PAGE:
Licence to kill? Murder and self-defence: exploring the Tony Martin case
"The Tony Martin case, in which an English farmer was convicted of murder for
killing a nocturnal burglar, sparked a national, on-going debate about the
extent to which householders may use force in self-defence. Exodus 22:2–3,which permits a householder to kill a burglar who breaks in at night, was favourably cited in the national press. This paper asks whether the householder should have a licence to kill the nocturnal burglar, and argues that one purpose of Exodus 22:2–3 is to provide a conclusive, objective test of when a householder may kill without incurring the vengeance of the 'avenger of blood'. In spite of its specific social and legal context, Exodus 22:2–3 highlights several important principles which should inform law-making in this area today."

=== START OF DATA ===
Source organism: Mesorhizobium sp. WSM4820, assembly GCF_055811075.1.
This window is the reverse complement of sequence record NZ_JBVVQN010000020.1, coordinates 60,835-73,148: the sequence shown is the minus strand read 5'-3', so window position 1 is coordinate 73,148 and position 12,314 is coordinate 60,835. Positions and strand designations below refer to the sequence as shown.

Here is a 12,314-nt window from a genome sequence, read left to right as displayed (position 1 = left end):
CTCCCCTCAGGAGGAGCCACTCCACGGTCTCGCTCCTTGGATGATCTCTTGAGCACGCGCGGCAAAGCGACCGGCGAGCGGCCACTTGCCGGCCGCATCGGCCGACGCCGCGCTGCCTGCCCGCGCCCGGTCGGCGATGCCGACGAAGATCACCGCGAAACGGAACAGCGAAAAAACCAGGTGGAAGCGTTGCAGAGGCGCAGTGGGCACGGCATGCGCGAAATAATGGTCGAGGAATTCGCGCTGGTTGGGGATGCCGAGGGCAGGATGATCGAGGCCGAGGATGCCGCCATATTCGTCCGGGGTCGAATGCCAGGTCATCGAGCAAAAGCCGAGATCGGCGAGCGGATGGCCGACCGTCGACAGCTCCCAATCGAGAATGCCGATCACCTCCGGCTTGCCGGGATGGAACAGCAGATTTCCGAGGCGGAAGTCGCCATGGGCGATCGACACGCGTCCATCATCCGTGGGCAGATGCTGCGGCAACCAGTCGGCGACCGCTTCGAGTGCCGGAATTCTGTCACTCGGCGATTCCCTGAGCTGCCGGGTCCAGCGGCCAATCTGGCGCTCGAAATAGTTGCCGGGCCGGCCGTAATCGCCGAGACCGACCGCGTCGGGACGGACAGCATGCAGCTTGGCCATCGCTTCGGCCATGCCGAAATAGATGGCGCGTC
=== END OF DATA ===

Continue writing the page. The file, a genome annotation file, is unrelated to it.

Author: Jonathan Burnside (2002)
Reproduced with kind permission from the Cambridge Papers